The final headline is about “Global Leadership”. The US endorses reform of the UN Security Council and India’s permanent membership. India joining the Nuclear Suppliers Group is also supported. The imminent US-Taliban deal raises questions as President Trump, in his press conference, claimed that India welcomes it. (Both India and Pakistan have been invited to attend its signing in Doha on February 29.) The existing Abdul Ghani regime in Kabul is in disarray, with Mr Ghani claiming electoral victory, which is disputed by his opponents and even the US. India was also told to maintain development and security assistance, but unlike in 1990s India can’t do that unless Iran provides access. US-Iran ties degrading under America’s maximum pressure and the election of an extremely conservative parliament are omens of instability and chaos. So what was the Indian “happiness” that President Trump claimed?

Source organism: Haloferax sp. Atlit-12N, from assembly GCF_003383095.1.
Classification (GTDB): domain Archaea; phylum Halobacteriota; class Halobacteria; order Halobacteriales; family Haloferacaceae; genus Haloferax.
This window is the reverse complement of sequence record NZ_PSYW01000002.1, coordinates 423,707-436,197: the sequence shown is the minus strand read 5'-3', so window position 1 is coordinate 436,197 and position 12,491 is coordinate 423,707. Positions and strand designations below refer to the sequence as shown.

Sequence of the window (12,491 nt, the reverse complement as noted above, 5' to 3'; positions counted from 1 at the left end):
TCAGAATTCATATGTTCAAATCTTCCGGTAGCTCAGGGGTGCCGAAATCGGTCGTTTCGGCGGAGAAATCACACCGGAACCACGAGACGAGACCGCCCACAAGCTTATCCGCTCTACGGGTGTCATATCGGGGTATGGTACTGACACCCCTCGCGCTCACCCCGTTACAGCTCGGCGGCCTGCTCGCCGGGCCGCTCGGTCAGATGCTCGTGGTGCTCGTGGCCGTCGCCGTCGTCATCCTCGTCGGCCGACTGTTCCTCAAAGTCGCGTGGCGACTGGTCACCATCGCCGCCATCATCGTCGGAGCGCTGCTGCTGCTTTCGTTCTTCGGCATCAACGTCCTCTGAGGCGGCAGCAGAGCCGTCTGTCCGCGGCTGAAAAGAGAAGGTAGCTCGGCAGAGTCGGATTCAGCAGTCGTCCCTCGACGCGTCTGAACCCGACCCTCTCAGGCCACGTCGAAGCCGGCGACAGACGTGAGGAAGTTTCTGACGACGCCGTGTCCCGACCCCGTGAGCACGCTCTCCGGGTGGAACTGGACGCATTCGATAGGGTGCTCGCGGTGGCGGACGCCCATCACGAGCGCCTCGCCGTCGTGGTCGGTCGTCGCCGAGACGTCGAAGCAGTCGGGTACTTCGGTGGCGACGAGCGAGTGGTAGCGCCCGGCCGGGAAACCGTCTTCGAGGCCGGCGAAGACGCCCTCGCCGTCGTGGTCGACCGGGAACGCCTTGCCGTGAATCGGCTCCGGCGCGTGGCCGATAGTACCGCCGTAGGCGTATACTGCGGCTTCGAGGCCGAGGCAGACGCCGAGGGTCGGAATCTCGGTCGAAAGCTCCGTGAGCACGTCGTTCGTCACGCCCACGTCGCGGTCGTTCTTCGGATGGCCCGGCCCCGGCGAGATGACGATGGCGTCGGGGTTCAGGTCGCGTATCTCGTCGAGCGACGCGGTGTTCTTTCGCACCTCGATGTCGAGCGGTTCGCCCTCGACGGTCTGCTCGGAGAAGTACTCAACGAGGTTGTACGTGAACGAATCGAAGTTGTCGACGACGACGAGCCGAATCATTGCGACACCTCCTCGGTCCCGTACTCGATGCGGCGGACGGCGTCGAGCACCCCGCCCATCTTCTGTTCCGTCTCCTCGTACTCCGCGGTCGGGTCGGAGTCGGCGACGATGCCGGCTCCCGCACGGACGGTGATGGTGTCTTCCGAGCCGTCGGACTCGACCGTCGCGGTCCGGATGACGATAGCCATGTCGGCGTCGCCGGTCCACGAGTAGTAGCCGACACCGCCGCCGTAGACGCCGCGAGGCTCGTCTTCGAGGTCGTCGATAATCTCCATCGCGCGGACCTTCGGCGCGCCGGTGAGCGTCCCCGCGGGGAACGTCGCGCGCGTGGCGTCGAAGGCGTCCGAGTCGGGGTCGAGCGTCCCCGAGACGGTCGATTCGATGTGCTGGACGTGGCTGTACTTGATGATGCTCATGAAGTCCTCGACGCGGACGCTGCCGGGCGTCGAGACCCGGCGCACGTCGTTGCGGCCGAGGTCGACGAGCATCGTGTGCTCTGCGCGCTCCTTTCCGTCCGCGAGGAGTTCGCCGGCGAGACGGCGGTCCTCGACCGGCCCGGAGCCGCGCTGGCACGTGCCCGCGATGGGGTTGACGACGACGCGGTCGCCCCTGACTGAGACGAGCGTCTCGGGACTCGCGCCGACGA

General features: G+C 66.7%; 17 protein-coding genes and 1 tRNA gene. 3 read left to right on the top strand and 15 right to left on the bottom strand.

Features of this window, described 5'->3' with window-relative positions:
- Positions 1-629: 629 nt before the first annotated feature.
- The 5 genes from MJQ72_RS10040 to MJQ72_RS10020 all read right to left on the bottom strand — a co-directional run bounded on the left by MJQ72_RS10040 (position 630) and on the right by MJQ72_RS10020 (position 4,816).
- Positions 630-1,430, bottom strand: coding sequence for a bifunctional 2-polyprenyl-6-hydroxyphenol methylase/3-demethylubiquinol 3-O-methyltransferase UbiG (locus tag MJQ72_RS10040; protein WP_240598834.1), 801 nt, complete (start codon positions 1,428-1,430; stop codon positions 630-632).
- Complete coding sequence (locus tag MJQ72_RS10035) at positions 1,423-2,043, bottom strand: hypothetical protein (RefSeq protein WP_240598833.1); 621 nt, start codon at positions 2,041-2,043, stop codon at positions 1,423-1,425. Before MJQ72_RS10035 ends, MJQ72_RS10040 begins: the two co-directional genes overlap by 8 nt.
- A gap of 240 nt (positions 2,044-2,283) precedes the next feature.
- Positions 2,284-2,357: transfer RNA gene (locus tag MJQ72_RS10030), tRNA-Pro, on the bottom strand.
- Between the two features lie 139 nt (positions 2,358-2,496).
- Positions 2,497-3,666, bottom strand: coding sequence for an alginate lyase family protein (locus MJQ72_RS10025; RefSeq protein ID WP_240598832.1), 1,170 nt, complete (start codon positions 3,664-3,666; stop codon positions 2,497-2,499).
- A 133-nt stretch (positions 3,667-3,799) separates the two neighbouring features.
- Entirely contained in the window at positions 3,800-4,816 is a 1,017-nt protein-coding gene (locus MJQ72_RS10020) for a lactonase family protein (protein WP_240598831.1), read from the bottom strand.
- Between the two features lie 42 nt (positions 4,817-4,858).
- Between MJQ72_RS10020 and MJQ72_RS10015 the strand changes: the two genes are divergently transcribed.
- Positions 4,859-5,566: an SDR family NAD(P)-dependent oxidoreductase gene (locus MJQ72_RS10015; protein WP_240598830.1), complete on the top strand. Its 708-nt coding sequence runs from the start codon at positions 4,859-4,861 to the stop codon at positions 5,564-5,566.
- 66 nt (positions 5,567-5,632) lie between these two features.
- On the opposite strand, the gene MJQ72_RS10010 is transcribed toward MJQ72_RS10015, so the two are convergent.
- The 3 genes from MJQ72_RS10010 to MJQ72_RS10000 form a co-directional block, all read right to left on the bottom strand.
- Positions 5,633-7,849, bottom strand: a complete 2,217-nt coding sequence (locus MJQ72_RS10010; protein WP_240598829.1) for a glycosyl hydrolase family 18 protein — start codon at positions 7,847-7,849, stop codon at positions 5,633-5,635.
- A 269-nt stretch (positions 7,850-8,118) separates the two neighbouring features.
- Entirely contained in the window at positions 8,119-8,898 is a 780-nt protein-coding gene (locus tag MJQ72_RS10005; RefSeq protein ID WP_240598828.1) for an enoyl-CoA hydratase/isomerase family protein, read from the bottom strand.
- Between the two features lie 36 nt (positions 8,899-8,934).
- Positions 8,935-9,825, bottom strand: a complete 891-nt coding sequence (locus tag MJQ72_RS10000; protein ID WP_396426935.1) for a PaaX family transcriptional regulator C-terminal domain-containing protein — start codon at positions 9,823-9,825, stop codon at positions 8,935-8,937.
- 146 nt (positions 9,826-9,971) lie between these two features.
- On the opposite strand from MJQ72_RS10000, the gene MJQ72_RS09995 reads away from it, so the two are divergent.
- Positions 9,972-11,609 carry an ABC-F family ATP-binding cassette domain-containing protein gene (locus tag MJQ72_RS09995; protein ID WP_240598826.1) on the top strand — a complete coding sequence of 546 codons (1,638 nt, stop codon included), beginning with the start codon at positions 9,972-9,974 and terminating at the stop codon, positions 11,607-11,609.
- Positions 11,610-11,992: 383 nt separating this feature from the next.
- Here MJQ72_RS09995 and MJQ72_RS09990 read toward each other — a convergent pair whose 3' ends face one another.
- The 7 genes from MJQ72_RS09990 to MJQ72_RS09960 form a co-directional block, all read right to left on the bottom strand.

Trade was the unacknowledged spectre during the visit. President Trump repeatedly and jocularly referred to Mr Modi as a “tough” negotiator. This was self-acknowledgement that both leaders are protectionist, populist nationalists, firm about their core beliefs. Mr Trump believes in balanced trade with each nation. Both want job-creating inbound investment. Mr Trump agreeing to drop temporarily the trade deal indicated he saw benefit from his India visit, nine months before the US presidential election. India gave him spectacle, masses of cheering crowds and a defence deal. A first-stage trade deal has been promised. He would expect some positive rub-off on the voting intentions of the four million-strong Indian diaspora in the US, particularly in critical swing states. Mr Modi personally gained from the encomiums paid by Mr Trump and was able to divert attention from a series of state election setbacks, public resentment over the misguided CAA and the slowing economy. It was clever to have top Indian industrialists brief President Trump publicly about their US investments. Mr Trump’s transactional nature can be distracted or temporarily satisfied, but will eventually reassert itself. But for now, both sides can pat themselves on the back over a half-full diplomatic glass.